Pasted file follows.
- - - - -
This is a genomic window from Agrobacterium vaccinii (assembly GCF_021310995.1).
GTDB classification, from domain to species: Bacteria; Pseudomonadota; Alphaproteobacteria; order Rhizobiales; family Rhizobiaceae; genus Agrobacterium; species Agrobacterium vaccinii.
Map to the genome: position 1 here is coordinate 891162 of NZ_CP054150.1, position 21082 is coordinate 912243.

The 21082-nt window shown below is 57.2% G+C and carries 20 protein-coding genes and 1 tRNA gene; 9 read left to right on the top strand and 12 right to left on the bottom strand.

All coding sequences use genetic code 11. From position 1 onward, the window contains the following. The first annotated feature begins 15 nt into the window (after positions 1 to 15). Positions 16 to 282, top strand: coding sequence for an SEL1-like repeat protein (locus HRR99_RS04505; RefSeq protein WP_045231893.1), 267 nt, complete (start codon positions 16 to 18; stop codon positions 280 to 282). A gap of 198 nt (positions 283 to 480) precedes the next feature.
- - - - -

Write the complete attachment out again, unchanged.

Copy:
This is a genomic window from Agrobacterium vaccinii (assembly GCF_021310995.1).
GTDB classification, from domain to species: Bacteria; Pseudomonadota; Alphaproteobacteria; order Rhizobiales; family Rhizobiaceae; genus Agrobacterium; species Agrobacterium vaccinii.
Map to the genome: position 1 here is coordinate 891162 of NZ_CP054150.1, position 21082 is coordinate 912243.

The 21082-nt window shown below is 57.2% G+C and carries 20 protein-coding genes and 1 tRNA gene; 9 read left to right on the top strand and 12 right to left on the bottom strand.

All coding sequences use genetic code 11. From position 1 onward, the window contains the following. The first annotated feature begins 15 nt into the window (after positions 1 to 15). Positions 16 to 282, top strand: coding sequence for an SEL1-like repeat protein (locus HRR99_RS04505; RefSeq protein WP_045231893.1), 267 nt, complete (start codon positions 16 to 18; stop codon positions 280 to 282). A gap of 198 nt (positions 283 to 480) precedes the next feature.